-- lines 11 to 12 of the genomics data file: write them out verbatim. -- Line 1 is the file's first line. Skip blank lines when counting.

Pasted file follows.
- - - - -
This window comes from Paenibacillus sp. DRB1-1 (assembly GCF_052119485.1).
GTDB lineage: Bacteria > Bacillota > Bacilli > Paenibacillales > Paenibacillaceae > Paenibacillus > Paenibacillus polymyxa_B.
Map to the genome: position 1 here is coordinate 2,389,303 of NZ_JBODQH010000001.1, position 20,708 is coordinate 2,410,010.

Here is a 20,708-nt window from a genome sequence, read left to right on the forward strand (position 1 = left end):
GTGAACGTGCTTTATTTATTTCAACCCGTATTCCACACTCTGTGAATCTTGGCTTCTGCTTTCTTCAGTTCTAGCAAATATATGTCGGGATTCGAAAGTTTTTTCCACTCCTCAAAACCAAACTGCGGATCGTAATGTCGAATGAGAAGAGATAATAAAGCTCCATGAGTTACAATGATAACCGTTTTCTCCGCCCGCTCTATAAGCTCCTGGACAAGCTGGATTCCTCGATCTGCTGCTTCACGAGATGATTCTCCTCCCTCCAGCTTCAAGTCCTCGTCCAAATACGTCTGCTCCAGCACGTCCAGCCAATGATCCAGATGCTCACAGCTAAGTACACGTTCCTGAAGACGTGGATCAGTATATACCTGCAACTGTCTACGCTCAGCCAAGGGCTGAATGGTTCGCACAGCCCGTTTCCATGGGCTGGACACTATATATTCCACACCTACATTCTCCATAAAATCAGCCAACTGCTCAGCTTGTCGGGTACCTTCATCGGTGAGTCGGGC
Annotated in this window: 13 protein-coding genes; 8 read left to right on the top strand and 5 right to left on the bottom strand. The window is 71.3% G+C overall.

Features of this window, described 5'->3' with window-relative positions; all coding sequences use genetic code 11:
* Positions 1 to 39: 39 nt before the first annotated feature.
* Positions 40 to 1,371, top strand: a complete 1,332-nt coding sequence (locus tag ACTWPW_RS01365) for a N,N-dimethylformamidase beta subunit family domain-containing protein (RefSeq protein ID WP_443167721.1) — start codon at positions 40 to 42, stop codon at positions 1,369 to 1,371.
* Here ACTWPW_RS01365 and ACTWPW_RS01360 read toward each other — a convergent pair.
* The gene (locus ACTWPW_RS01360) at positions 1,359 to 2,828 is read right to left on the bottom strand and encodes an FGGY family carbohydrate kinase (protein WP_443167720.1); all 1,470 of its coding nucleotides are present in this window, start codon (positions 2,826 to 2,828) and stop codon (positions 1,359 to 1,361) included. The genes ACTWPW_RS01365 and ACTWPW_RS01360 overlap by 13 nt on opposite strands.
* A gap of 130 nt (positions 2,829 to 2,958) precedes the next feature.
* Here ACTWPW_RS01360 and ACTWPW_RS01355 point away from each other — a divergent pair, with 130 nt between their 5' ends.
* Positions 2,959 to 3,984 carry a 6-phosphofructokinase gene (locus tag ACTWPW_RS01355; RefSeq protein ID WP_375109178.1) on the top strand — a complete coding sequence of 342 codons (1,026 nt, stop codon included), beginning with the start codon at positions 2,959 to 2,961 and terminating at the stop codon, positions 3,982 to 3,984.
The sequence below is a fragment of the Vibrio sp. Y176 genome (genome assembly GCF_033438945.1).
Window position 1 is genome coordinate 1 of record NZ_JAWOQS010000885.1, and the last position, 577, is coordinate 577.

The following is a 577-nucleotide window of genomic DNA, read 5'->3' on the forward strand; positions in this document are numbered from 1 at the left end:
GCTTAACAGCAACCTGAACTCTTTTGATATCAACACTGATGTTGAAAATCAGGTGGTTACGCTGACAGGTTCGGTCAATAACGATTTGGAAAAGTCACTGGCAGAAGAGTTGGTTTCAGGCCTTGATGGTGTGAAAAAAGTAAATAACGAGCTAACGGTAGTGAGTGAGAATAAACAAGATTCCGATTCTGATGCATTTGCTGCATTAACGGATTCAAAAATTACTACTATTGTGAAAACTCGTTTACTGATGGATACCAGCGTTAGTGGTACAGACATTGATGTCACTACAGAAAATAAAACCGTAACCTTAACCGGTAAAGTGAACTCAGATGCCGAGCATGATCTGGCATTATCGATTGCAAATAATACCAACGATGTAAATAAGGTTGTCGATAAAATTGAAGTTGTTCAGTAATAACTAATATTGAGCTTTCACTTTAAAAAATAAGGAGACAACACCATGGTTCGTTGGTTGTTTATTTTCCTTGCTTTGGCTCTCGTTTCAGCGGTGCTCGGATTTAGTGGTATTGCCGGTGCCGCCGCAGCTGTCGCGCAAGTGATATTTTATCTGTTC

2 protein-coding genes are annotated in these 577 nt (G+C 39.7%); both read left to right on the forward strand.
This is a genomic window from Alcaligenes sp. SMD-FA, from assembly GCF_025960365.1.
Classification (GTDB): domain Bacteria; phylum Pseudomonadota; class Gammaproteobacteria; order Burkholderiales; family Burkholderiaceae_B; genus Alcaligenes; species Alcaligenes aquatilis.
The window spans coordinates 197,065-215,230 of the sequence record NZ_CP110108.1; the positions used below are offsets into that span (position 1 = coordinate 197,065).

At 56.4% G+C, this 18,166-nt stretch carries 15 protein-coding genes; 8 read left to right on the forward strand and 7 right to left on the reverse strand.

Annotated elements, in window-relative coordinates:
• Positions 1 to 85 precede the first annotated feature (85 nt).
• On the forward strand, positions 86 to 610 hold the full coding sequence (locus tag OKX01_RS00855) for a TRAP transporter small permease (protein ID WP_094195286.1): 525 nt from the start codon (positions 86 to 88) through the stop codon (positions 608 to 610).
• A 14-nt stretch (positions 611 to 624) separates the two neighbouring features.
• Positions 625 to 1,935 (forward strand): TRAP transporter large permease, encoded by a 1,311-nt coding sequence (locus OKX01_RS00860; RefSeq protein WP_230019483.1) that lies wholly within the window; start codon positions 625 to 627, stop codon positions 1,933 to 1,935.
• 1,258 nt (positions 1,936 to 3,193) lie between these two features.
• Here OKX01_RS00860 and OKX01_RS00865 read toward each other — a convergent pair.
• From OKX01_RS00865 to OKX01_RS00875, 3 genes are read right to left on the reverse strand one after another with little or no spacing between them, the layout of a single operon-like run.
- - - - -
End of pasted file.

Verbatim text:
* The gene (locus ACTWPW_RS01360) at positions 1,359 to 2,828 is read right to left on the bottom strand and encodes an FGGY family carbohydrate kinase (protein WP_443167720.1); all 1,470 of its coding nucleotides are present in this window, start codon (positions 2,826 to 2,828) and stop codon (positions 1,359 to 1,361) included. The genes ACTWPW_RS01365 and ACTWPW_RS01360 overlap by 13 nt on opposite strands.
* A gap of 130 nt (positions 2,829 to 2,958) precedes the next feature.